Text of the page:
Belief-O-Matic

The Lord Our God is One! Check out my results from the Belief-O-Matic below....

1. Unitarian Universalism (100%)
2. Secular Humanism (98%)
3. Mainline to Liberal Christian Protestants (88%)
4. Liberal Quakers (84%)
5. Nontheist (75%)
6. Theravada Buddhism (68%)
7. Bah�'� Faith (65%)
8. Neo-Pagan (65%)
9. Christian Science (Church of Christ, Scientist) (58%)
10. Church of Jesus Christ of Latter-Day Saints (Mormons) (58%)
11. Reform Judaism (50%)
12. New Age (45%)
13. Taoism (45%)
14. New Thought (45%)
15. Mainline to Conservative Christian/Protestant (43%)
16. Sikhism (40%)
17. Scientology (37%)
18. Mahayana Buddhism (36%)
19. Jehovah's Witness (34%)
20. Orthodox Quaker (28%)
21. Jainism (27%)
22. Eastern Orthodox (24%)
23. Islam (24%)
24. Orthodox Judaism (24%)
25. Roman Catholic (24%)
26. Hinduism (21%)
27. Seventh Day Adventist (15%)

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My top five:
1. Secular Humanism (100%)
2. Unitarian Universalism (99%)
3. Liberal Quakers (92%)
4. Mainline to Liberal Christian Protestants (84%)
5. Theravada Buddhism (78%)
I'm trying to figure out #4. How could the an atheist "align" so closely with "Mainline to Liberal Christian Protestants"? It must have been my positions on social issues, I guess.

Yeah - because, if you note, they assume you have SOME religion. There is no "atheist"; UU or SecHumanism or Nontheist are the closest you can get to that. (Maybe Nontheist is atheist?) And if you're id'd as one of those, you're still then labelled as who you're close to. Being an atheist apparently doesn't stop you from being very close to being to Christian ... weird. It must, as you say, be social issue positions.

Top five:

1. Unitarian Universalism (100%)
2. Theravada Buddhism (88%)
3. Secular Humanism (86%)
4. Mainline to Liberal Christian Protestants (84%)
5. Nontheist (81%)

Yes, they apparently assume some religion, since I align 100% with UU, despite saying there is no god. Is that what UUists believe? Nontheist was next highest. I was, however, relieved to score 0% for scientology.

1. Unitarian Universalism (100%)
2. Mainline to Liberal Christian Protestants (88%)
3. Secular Humanism (88%)
4. Liberal Quakers (86%)
5. Theravada Buddhism (74%)
6. Neo-Pagan (68%)
7. Bah�'� Faith (64%)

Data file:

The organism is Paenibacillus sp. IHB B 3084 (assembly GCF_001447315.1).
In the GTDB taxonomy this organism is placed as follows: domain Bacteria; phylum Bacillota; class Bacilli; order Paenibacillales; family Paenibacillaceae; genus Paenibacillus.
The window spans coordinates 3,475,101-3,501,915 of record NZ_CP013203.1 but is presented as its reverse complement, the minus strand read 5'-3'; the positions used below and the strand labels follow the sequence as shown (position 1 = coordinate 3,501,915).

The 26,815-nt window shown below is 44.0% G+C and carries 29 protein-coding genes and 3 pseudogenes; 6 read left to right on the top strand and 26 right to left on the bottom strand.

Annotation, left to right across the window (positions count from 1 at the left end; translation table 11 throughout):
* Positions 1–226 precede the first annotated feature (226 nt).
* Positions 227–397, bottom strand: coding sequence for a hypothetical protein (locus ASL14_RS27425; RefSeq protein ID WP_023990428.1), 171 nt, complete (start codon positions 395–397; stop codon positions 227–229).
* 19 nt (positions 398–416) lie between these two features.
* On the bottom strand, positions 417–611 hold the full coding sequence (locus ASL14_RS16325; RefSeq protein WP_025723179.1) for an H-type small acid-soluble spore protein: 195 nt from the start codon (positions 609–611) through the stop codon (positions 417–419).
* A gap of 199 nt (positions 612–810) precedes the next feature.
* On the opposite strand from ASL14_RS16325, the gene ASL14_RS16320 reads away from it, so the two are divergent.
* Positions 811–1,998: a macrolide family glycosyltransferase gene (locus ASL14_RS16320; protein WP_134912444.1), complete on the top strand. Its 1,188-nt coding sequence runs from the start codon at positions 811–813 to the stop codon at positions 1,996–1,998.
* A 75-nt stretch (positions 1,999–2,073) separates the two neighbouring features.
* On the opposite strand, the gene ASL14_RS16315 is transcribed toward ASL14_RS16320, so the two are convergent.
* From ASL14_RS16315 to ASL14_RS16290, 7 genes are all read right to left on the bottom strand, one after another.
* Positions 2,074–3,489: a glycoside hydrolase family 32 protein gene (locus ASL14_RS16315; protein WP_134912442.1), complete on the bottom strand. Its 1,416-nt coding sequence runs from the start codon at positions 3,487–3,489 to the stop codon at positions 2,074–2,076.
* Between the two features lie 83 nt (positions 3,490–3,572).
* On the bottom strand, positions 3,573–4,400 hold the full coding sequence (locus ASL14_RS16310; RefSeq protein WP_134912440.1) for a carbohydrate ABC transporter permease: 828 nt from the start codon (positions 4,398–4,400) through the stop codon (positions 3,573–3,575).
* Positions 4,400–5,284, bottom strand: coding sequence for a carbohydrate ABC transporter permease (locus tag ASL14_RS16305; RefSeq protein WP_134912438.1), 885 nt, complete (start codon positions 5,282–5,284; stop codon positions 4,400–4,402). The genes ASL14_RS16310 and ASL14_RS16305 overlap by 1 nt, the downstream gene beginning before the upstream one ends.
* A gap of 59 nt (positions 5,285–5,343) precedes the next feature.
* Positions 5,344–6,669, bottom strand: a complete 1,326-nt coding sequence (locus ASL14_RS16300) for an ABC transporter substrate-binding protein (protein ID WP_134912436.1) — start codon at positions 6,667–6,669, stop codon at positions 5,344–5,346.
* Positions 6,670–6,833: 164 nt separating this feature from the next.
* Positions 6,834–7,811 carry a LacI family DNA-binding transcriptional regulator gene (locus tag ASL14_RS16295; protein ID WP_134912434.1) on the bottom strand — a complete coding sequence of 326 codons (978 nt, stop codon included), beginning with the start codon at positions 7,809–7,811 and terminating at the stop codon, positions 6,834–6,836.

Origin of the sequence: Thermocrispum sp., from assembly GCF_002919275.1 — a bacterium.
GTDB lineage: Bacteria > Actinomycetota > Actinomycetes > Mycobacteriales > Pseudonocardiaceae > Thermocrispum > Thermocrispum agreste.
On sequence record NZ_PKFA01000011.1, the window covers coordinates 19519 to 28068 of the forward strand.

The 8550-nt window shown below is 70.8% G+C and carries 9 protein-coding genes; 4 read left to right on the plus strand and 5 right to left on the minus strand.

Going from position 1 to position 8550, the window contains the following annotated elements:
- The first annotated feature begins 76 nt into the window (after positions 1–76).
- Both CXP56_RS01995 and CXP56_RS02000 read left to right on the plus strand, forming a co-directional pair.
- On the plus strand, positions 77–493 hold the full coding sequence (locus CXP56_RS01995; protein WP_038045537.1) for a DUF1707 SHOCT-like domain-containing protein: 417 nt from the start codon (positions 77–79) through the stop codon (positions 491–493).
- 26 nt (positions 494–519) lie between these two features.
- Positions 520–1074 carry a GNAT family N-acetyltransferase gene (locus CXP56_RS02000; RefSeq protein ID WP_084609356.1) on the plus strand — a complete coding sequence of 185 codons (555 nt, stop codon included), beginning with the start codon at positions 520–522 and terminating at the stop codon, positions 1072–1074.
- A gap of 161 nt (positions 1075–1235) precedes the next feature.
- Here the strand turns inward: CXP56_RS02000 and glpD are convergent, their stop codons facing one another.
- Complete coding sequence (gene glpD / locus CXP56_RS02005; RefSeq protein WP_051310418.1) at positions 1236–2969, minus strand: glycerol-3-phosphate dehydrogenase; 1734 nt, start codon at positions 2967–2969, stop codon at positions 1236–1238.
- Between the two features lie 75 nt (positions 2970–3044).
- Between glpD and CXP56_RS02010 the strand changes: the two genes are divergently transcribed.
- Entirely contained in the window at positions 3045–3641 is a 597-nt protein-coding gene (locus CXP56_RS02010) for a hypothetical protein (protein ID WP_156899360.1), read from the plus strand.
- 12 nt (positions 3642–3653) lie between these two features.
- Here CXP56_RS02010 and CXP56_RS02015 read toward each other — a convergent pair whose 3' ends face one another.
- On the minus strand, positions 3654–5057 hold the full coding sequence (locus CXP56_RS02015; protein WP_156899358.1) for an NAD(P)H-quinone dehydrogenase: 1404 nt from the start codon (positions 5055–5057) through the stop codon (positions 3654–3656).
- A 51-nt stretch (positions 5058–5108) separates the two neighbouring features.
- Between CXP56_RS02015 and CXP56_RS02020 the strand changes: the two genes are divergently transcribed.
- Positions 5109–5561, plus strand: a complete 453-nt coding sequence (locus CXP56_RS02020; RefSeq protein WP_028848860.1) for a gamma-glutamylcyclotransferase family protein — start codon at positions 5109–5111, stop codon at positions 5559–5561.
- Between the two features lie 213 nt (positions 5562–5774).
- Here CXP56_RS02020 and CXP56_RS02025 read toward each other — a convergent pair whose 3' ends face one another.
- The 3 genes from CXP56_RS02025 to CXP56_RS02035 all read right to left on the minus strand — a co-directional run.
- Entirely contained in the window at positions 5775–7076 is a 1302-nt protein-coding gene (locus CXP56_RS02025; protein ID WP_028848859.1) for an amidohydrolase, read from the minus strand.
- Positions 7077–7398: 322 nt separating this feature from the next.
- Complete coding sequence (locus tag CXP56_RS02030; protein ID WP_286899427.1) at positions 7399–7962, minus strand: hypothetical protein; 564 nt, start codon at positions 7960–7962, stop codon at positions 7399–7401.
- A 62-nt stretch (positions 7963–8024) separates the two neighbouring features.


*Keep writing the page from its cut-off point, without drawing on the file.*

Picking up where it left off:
8. Christian Science (Church of Christ, Scientist) (62%)

By Michael Hopkins (not verified) on 16 Nov 2006 #permalink

Dudes! In the age of Google, you can't take three minutes to research what Unitarian Universalists believe and attempt to reason why you'd score as one?

The short version: UUs believe in =at most= one god.

The long version (aw fer crying out loud, it's at www.uua.org):

We, the member congregations of the Unitarian Universalist Association, covenant to affirm and promote:

The inherent worth and dignity of every person;
Justice, equity and compassion in human relations;
Acceptance of one another and encouragement to spiritual growth in our congregations;
A free and responsible search for truth and meaning;
The right of conscience and the use of the democratic process within our congregations and in society at large;
The goal of world community with peace, liberty and justice for all;
Respect for the interdependent web of all existence of which we are a part.
The living tradition which we share draws from many sources:

Direct experience of that transcending mystery and wonder, affirmed in all cultures, which moves us to a renewal of the spirit and an openness to the forces which create and uphold life;
Words and deeds of prophetic women and men which challenge us to confront powers and structures of evil with justice, compassion and the transforming power of love;
Wisdom from the world's religions which inspires us in our ethical and spiritual life;
Jewish and Christian teachings which call us to respond to God's love by loving our neighbors as ourselves;
Humanist teachings which counsel us to heed the guidance of reason and the results of science, and warn us against idolatries of the mind and spirit;
Spiritual teachings of Earth-centered traditions which celebrate the sacred circle of life and instruct us to live in harmony with the rhythms of nature.
Grateful for the religious pluralism which enriches and ennobles our faith, we are inspired to deepen our understanding and expand our vision. As free congregations we enter into this covenant, promising to one another our mutual trust and support.

The Purposes of the Unitarian Universalist Association
The Unitarian Universalist Association shall devote its resources to and exercise its corporate powers for religious, educational and humanitarian purposes. The primary purpose of the Association is to serve the needs of its member congregations, organize new congregations, extend and strengthen Unitarian Universalist institutions and implement its principles.